Support for Fond du Lac High School journalism students who feel their First Amendment rights are being taken away by a new district policy continue to come in. Just today, the Kettle Moraine Press Association asked the district to reconsider its decision.
We first told you on Tuesday about the Fond du Lac School District implementing new guidelines that now require the high school principal and superintendent to approve anything that is printed in the school newspaper. The guidelines, according to journalism students, are a form a censorship. The district says otherwise.
Support is still growing for students behind the latest edition of Cardinal Columns, the Fond du Lac High School student newspaper. After the student reporters and editors focused part of the issue on the culture of rape, the school district imposed new guidelines giving the principal and superintendent final say in what goes in the paper. More than 2,000 people signed an online petition in support of the students.
"I don't think that when this all started we expected to get as much support as we did, but we are so so so thankful," says Tanvi Kumar a Fond du Lac High School senior and Editor-in-Chief of Cardinal Columns.
Despite that support, the district says it's standing by the decision.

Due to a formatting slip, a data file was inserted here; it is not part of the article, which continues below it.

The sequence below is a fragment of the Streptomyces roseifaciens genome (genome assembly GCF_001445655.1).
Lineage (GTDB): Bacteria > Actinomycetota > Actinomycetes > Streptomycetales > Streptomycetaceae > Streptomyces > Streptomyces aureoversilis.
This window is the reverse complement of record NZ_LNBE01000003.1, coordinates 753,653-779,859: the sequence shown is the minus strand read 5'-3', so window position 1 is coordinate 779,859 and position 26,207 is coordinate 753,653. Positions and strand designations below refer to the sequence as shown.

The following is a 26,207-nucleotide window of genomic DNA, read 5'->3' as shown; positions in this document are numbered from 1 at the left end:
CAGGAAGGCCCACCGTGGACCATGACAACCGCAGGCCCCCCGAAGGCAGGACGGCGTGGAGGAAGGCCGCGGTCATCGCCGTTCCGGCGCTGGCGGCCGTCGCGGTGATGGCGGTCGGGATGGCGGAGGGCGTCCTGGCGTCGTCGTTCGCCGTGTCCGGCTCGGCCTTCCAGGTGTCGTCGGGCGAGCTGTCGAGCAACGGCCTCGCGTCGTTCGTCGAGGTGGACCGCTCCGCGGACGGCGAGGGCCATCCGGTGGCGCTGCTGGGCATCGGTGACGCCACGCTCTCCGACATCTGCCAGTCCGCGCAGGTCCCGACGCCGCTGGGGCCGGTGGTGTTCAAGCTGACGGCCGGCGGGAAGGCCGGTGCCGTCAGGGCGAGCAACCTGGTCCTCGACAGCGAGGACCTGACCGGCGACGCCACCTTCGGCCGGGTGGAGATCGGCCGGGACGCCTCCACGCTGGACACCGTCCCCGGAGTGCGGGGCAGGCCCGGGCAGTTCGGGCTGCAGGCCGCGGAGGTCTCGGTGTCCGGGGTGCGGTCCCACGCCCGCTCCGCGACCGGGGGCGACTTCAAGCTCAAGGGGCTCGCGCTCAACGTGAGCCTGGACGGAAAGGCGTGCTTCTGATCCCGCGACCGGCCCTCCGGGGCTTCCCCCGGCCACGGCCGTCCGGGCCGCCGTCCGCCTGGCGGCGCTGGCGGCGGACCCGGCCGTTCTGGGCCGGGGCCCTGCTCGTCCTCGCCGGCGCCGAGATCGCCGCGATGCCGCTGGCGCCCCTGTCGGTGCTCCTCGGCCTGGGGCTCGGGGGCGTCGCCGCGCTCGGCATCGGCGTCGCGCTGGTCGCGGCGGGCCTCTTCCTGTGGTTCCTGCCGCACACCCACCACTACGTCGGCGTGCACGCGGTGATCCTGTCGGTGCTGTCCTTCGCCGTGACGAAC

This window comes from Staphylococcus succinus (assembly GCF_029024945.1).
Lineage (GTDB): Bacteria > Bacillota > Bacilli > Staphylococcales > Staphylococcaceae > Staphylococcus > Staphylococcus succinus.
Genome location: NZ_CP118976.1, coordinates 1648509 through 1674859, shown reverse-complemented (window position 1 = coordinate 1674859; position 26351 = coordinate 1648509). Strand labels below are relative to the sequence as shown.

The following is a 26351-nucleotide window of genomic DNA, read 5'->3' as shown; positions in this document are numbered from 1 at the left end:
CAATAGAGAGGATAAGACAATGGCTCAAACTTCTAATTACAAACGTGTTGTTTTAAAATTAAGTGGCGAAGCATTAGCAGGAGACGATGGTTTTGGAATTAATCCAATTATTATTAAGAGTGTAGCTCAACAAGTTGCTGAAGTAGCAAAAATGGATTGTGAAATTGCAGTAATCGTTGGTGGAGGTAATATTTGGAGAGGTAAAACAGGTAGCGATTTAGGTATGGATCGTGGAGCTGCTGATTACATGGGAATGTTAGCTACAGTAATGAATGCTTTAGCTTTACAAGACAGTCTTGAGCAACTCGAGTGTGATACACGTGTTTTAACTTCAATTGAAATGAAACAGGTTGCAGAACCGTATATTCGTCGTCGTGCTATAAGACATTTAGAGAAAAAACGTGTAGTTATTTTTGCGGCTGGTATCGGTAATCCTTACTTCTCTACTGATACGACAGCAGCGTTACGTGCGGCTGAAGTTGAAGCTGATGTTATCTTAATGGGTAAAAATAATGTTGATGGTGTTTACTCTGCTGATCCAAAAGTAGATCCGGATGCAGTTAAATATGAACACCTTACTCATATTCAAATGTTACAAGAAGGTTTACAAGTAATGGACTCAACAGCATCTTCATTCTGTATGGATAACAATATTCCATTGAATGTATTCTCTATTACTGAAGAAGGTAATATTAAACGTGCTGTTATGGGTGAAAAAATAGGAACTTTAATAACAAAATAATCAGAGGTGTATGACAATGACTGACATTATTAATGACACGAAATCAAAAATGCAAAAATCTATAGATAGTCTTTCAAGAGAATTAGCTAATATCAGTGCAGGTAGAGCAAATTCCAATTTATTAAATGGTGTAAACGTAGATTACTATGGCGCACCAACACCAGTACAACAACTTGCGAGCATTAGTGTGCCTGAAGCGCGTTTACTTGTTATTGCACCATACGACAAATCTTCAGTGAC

High School principal Jon Wiltzius says,"If an article would come to me with a topic that does not meet the expectations or guidelines then yes I will have to deny that."
But Principal Wiltzius says that doesn't mean the story is dead. Instead he says he will work with the journalism students and their teacher to come up with what he deems is an acceptable way to present a topic.
Says Wiltzius, "As we work through that process now of identifying what's appropriate, what's not based on those guidelines I think that's where the communication has to occur as well."
While students say they're encouraged to hear there could be some collaboration, they are still skeptical of how it will work.
Tanvi Kumar adds, "Though Mr. Wiltzius is an extremely intelligent man he is not a journalism expert, so ultimately it is someone who is not an expert in journalism who is deciding what gets included in our paper."
Even though students are still somewhat discouraged by the guidelines moving forward, the journalism students say they are already working on continuing their hard hitting investigative pieces in hopes of making a difference.